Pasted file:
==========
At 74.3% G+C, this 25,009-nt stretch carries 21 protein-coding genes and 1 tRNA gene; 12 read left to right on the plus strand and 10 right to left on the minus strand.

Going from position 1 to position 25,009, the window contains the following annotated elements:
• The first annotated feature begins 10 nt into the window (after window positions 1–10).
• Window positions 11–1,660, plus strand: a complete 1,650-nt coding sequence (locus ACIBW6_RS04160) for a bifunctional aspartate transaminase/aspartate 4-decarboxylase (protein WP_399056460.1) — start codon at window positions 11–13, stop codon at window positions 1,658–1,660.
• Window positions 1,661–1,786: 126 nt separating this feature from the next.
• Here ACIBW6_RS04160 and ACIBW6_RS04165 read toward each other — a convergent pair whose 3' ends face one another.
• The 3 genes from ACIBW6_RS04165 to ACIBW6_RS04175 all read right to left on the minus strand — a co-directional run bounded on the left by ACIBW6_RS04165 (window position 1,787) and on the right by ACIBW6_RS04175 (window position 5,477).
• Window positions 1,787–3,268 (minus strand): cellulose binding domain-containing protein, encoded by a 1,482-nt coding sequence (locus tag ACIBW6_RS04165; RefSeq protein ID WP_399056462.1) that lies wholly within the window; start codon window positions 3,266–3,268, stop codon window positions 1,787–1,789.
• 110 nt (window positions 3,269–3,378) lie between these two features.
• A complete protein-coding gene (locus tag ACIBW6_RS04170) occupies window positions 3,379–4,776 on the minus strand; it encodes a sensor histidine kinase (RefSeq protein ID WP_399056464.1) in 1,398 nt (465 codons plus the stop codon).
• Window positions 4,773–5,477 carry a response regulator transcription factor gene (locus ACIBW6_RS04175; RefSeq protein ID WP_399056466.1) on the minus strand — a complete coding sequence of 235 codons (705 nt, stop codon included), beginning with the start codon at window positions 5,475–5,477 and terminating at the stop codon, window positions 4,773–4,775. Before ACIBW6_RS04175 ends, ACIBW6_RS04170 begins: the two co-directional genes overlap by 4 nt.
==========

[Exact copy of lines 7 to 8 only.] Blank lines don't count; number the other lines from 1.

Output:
• The 3 genes from ACIBW6_RS04165 to ACIBW6_RS04175 all read right to left on the minus strand — a co-directional run bounded on the left by ACIBW6_RS04165 (window position 1,787) and on the right by ACIBW6_RS04175 (window position 5,477).
• Window positions 1,787–3,268 (minus strand): cellulose binding domain-containing protein, encoded by a 1,482-nt coding sequence (locus tag ACIBW6_RS04165; RefSeq protein ID WP_399056462.1) that lies wholly within the window; start codon window positions 3,266–3,268, stop codon window positions 1,787–1,789.